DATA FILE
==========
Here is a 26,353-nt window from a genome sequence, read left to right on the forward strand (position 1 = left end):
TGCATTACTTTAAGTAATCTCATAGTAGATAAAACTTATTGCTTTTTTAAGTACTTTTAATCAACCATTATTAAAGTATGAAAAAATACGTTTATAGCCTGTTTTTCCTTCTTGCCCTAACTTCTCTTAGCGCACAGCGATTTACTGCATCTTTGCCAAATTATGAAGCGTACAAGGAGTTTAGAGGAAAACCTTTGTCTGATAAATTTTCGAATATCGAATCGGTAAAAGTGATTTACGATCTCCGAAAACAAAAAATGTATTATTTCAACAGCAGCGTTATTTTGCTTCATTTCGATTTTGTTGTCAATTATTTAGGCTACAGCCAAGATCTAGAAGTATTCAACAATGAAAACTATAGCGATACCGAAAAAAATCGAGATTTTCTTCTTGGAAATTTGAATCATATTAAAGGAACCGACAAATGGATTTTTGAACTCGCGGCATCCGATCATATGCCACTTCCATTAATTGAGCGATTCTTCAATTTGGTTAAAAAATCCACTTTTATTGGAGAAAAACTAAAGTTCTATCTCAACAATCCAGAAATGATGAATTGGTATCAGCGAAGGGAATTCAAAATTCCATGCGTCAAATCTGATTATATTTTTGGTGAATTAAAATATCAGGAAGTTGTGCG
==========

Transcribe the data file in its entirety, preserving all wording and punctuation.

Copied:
Here is a 26,353-nt window from a genome sequence, read left to right on the forward strand (position 1 = left end):
TGCATTACTTTAAGTAATCTCATAGTAGATAAAACTTATTGCTTTTTTAAGTACTTTTAATCAACCATTATTAAAGTATGAAAAAATACGTTTATAGCCTGTTTTTCCTTCTTGCCCTAACTTCTCTTAGCGCACAGCGATTTACTGCATCTTTGCCAAATTATGAAGCGTACAAGGAGTTTAGAGGAAAACCTTTGTCTGATAAATTTTCGAATATCGAATCGGTAAAAGTGATTTACGATCTCCGAAAACAAAAAATGTATTATTTCAACAGCAGCGTTATTTTGCTTCATTTCGATTTTGTTGTCAATTATTTAGGCTACAGCCAAGATCTAGAAGTATTCAACAATGAAAACTATAGCGATACCGAAAAAAATCGAGATTTTCTTCTTGGAAATTTGAATCATATTAAAGGAACCGACAAATGGATTTTTGAACTCGCGGCATCCGATCATATGCCACTTCCATTAATTGAGCGATTCTTCAATTTGGTTAAAAAATCCACTTTTATTGGAGAAAAACTAAAGTTCTATCTCAACAATCCAGAAATGATGAATTGGTATCAGCGAAGGGAATTCAAAATTCCATGCGTCAAATCTGATTATATTTTTGGTGAATTAAAATATCAGGAAGTTGTGCG